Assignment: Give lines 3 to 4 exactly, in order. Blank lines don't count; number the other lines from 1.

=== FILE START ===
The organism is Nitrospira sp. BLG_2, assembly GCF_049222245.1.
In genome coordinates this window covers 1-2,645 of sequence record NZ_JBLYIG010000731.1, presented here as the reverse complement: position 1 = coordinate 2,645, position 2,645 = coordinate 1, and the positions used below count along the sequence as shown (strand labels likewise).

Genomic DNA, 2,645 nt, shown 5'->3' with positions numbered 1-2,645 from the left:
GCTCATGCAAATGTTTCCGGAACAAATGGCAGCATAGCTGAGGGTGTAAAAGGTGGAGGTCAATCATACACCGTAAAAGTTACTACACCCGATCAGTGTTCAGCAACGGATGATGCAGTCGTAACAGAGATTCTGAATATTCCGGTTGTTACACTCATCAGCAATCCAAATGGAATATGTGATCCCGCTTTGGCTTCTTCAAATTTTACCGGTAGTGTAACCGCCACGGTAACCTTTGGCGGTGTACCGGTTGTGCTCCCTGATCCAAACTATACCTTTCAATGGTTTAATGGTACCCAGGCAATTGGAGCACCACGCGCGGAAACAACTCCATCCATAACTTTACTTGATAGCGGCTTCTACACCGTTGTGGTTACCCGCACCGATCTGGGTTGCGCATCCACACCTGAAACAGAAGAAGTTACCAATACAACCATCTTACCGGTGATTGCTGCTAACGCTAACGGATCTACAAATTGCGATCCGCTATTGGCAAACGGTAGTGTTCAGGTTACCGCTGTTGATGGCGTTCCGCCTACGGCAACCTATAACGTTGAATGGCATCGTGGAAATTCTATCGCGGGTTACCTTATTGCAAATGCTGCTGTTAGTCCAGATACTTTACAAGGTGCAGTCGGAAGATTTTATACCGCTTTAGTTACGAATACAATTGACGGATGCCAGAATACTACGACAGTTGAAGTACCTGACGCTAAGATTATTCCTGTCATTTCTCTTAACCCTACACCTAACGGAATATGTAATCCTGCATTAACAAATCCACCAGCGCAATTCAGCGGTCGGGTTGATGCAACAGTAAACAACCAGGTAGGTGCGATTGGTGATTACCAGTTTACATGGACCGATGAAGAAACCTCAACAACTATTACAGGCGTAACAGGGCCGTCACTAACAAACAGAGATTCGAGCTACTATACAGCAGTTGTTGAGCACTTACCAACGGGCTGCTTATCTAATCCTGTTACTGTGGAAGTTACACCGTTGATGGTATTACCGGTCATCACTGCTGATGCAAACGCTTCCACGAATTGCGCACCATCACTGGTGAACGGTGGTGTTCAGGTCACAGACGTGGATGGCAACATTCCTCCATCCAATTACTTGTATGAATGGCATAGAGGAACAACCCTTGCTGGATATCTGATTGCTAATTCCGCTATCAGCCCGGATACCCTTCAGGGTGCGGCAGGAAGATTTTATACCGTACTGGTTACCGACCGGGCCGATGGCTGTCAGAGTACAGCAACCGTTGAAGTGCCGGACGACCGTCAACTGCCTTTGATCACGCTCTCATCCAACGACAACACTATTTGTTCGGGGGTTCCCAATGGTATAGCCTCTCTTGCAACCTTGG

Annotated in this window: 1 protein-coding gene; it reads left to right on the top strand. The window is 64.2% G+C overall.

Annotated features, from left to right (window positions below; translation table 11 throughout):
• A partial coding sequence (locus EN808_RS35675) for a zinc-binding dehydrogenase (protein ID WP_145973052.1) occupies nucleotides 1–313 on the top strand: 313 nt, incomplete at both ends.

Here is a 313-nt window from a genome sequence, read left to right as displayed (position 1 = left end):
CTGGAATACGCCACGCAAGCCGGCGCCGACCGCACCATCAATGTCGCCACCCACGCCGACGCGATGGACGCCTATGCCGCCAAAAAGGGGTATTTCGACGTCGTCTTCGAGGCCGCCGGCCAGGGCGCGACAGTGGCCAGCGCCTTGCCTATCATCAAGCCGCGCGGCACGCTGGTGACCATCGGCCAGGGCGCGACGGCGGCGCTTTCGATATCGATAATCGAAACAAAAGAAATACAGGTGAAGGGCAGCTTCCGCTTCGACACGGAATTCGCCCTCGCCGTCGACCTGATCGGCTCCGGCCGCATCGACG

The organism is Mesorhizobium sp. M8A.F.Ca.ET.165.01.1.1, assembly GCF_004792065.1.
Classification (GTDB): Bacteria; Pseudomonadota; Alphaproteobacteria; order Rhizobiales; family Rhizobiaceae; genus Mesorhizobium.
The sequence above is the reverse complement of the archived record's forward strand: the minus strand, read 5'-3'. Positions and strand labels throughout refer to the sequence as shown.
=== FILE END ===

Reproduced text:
Genomic DNA, 2,645 nt, shown 5'->3' with positions numbered 1-2,645 from the left:
GCTCATGCAAATGTTTCCGGAACAAATGGCAGCATAGCTGAGGGTGTAAAAGGTGGAGGTCAATCATACACCGTAAAAGTTACTACACCCGATCAGTGTTCAGCAACGGATGATGCAGTCGTAACAGAGATTCTGAATATTCCGGTTGTTACACTCATCAGCAATCCAAATGGAATATGTGATCCCGCTTTGGCTTCTTCAAATTTTACCGGTAGTGTAACCGCCACGGTAACCTTTGGCGGTGTACCGGTTGTGCTCCCTGATCCAAACTATACCTTTCAATGGTTTAATGGTACCCAGGCAATTGGAGCACCACGCGCGGAAACAACTCCATCCATAACTTTACTTGATAGCGGCTTCTACACCGTTGTGGTTACCCGCACCGATCTGGGTTGCGCATCCACACCTGAAACAGAAGAAGTTACCAATACAACCATCTTACCGGTGATTGCTGCTAACGCTAACGGATCTACAAATTGCGATCCGCTATTGGCAAACGGTAGTGTTCAGGTTACCGCTGTTGATGGCGTTCCGCCTACGGCAACCTATAACGTTGAATGGCATCGTGGAAATTCTATCGCGGGTTACCTTATTGCAAATGCTGCTGTTAGTCCAGATACTTTACAAGGTGCAGTCGGAAGATTTTATACCGCTTTAGTTACGAATACAATTGACGGATGCCAGAATACTACGACAGTTGAAGTACCTGACGCTAAGATTATTCCTGTCATTTCTCTTAACCCTACACCTAACGGAATATGTAATCCTGCATTAACAAATCCACCAGCGCAATTCAGCGGTCGGGTTGATGCAACAGTAAACAACCAGGTAGGTGCGATTGGTGATTACCAGTTTACATGGACCGATGAAGAAACCTCAACAACTATTACAGGCGTAACAGGGCCGTCACTAACAAACAGAGATTCGAGCTACTATACAGCAGTTGTTGAGCACTTACCAACGGGCTGCTTATCTAATCCTGTTACTGTGGAAGTTACACCGTTGATGGTATTACCGGTCATCACTGCTGATGCAAACGCTTCCACGAATTGCGCACCATCACTGGTGAACGGTGGTGTTCAGGTCACAGACGTGGATGGCAACATTCCTCCATCCAATTACTTGTATGAATGGCATAGAGGAACAACCCTTGCTGGATATCTGATTGCTAATTCCGCTATCAGCCCGGATACCCTTCAGGGTGCGGCAGGAAGATTTTATACCGTACTGGTTACCGACCGGGCCGATGGCTGTCAGAGTACAGCAACCGTTGAAGTGCCGGACGACCGTCAACTGCCTTTGATCACGCTCTCATCCAACGACAACACTATTTGTTCGGGGGTTCCCAATGGTATAGCCTCTCTTGCAACCTTGG